Archive for January, 2010
The Detroit Free Press published a great Nutrition Quiz this week about that hard-to-pronounce grain – quinoa. We at Operation Frontline are infatuated with the little pseudocereal, often pairing it with the Ratatouille recipe in our classes.
So why is quinoa so great? According to quinoa.net (is there really a quinoa.net?),
1. It’s a VEGETARIAN solution, a balanced-amino-acid source of high quality protein.
2. It’s a SENIOR solution, a high-iron food that raises the hematocrit, delivers more oxygen to the brain, fights senility.
3. It’s a DIABETIC solution, a very low-glycemic-index cereal type food.
4. It’s a TASTE SOLUTION, quite delicious.
The president of the Quinoa Corporation, named Gorad, raves about the properties of the food, saying,
“Quinoa’s most pragmatic quality,” observed Gorad, “is that it’s a basic food with strong earth energy. People who try it categorically respond, ‘This tastes good!”
Now to test your knowledge –
1. First, some history: Where is the grain grown, and which ancient civilization first harvested it?
a) The Mayans in Mexico
b) The Incas in the Bolivian Andes
c) The Sudanese in the Sahara
2. How do you pronounce quinoa?
3. How much more of the daily value of protein does quinoa contain than whole wheat and rice, respectively?
a) 4.2% and 8.7%
b) 9.6% and 12.3%
c) 19.0% and 22.4%
4. Quinoa is significantly higher than whole wheat in lysine, an amino acid. Among other uses, the nutrient-absorbing lysine has been used for which condition?
For the answers, click here.
With five kids, Marsha Kozmor never seems to slow down. Not only is she a busy mom, she has also been involved in her community, a small town just south of Detroit. “I’m on the School Board… I’m the vice president for the PTO for the middle school, and then we have a neighborhood team that runs the Girl Scouts for this area, and I’m on the team. I’ve been a Girl Scout leader for 15 years.”
With her family on the go so often, it has been difficult to insist on healthy eating and home-cooked meals. “Well, [mealtimes are] always hectic, just because we’re involved in a lot. I work a lot in the community …so we do eat on the run a lot, and so we eat a lot more junk.”
With so many mouths to feed and on a limited budget, Marsha has learned the value of being thrifty: “I’ve always been a real shopper…, just because I’ve had to be, because of my husband’s income…”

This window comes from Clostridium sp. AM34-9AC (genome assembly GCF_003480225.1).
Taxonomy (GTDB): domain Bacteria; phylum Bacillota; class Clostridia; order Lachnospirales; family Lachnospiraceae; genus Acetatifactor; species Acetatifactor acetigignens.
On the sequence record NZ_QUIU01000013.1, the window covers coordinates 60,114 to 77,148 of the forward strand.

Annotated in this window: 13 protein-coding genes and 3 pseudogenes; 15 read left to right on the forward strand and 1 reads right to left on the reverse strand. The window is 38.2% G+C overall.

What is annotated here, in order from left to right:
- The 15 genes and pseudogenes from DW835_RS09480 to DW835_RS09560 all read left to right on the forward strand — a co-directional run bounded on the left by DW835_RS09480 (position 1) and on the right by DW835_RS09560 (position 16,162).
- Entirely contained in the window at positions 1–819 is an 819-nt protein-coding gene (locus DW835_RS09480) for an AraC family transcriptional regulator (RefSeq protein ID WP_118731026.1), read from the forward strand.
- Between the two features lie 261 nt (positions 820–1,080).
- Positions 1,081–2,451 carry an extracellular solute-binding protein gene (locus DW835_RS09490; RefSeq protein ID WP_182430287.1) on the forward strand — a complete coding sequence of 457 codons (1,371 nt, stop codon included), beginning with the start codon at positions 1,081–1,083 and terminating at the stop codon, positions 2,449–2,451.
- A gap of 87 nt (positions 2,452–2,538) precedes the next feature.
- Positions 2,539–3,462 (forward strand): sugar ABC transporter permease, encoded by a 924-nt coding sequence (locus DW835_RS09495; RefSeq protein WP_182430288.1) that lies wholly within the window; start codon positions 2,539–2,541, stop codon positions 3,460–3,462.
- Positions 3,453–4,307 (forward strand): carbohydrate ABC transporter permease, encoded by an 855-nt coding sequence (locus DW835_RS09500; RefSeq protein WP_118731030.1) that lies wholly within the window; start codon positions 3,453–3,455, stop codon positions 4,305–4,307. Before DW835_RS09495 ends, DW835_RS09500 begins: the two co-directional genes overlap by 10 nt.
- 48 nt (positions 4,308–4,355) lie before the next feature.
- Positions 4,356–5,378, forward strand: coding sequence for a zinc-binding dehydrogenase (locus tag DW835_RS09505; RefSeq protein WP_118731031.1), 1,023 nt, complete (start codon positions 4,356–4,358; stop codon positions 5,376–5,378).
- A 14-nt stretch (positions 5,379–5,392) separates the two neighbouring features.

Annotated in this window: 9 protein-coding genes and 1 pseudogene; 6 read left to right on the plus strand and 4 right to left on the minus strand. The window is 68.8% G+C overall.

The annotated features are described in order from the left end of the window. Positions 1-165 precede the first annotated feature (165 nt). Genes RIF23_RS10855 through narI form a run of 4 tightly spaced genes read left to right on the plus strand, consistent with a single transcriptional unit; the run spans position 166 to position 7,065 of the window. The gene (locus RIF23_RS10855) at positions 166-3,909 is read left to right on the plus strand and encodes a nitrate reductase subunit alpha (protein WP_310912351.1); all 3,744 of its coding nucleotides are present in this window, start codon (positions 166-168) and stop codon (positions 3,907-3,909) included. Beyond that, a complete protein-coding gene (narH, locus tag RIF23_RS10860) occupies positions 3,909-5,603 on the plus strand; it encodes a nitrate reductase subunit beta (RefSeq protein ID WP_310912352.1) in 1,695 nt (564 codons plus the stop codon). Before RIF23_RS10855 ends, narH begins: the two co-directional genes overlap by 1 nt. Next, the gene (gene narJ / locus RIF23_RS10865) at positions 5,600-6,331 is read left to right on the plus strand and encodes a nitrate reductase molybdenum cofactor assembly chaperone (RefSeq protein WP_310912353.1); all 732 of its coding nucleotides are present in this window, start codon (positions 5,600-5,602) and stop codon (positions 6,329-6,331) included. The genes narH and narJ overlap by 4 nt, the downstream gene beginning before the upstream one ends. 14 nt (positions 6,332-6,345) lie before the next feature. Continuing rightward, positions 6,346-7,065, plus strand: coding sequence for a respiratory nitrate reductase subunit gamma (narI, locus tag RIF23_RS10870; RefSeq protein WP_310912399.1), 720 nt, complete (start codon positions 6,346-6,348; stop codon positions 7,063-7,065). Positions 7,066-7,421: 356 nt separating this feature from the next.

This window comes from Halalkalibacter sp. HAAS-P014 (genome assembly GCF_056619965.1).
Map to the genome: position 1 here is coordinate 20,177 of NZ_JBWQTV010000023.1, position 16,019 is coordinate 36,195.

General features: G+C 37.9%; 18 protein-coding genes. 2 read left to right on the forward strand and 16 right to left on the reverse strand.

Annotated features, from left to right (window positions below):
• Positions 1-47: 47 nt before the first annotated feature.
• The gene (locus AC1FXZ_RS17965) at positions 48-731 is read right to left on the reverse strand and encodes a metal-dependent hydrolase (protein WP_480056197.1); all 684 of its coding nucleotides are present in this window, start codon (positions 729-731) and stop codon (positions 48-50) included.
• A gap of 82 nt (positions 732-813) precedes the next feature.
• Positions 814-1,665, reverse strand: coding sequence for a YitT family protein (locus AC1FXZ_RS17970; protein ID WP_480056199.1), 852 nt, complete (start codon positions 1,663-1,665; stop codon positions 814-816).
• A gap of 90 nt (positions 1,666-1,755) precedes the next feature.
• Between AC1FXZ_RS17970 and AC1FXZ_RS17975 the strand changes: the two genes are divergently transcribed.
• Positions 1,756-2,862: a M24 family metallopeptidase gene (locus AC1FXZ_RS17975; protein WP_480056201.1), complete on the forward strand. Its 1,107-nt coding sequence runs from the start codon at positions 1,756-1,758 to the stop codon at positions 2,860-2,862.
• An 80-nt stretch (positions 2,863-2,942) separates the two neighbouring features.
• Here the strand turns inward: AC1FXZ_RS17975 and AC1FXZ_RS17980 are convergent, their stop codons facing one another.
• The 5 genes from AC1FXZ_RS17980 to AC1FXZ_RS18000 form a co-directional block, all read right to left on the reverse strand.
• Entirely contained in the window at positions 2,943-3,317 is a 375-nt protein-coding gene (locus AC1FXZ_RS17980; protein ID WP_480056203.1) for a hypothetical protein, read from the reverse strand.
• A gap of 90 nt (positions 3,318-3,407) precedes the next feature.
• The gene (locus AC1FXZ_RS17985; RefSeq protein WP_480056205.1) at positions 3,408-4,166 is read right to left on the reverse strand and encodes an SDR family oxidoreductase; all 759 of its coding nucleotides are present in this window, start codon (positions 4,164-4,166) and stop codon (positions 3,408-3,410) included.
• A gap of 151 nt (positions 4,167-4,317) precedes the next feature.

After taking a nutrition and cooking class with Operation Frontline, a program through Gleaners Community Food Bank and Share Our Strength, Marsha noted a distinct change in her family’s eating and shopping habits. Three of her daughters, her twin 12-year-olds and her 16-year-old, were able to take the class with her, learning how to cook healthy meals alongside their mom.
Her 16-year-old daughter has even helped her to cook dinner since taking the class, preparing a Macaroni and Cheese recipe in the Operation Frontline cookbook. “I had to leave, so I gave her the stuff, and I went grocery shopping. I said, ‘Guys, it’s either that or you’re not getting no food.’ She did, and it came out really good! She made the whole thing! She made the whole dinner by herself!”
For Marsha, extra help from her daughters has been a godsend in the kitchen, especially with their busy schedule. On top of her community work, Marsha has also decided to go back to school, working on a degree in Information Insurance. Although her schedule is packed with obligations, Marsha noted that preparing meals and grocery shopping has become more of a family affair: “[We] went grocery shopping a couple of days ago, and I made them pull out the labels and start reading them… We did this all through the grocery store… ‘OK, we got these eggs. There’s a dozen for $0.99 or you could buy 18 for $1.49.’ …I think it’s a good lesson. You know, I really do.”
Marsha has not only encouraged her own family to adopt the principles in the Operation Frontline curriculum, she has also set up classes for other families in her Girl Scout troop, so that they could learn about food budgeting and nutritious foods as well. She credits the class with helping her family to slow down and spend more time together, saying, “We’re trying – we’ve had a few more meals together. We really try and do that together. Sometimes it might be sitting together in the living room, but we try.”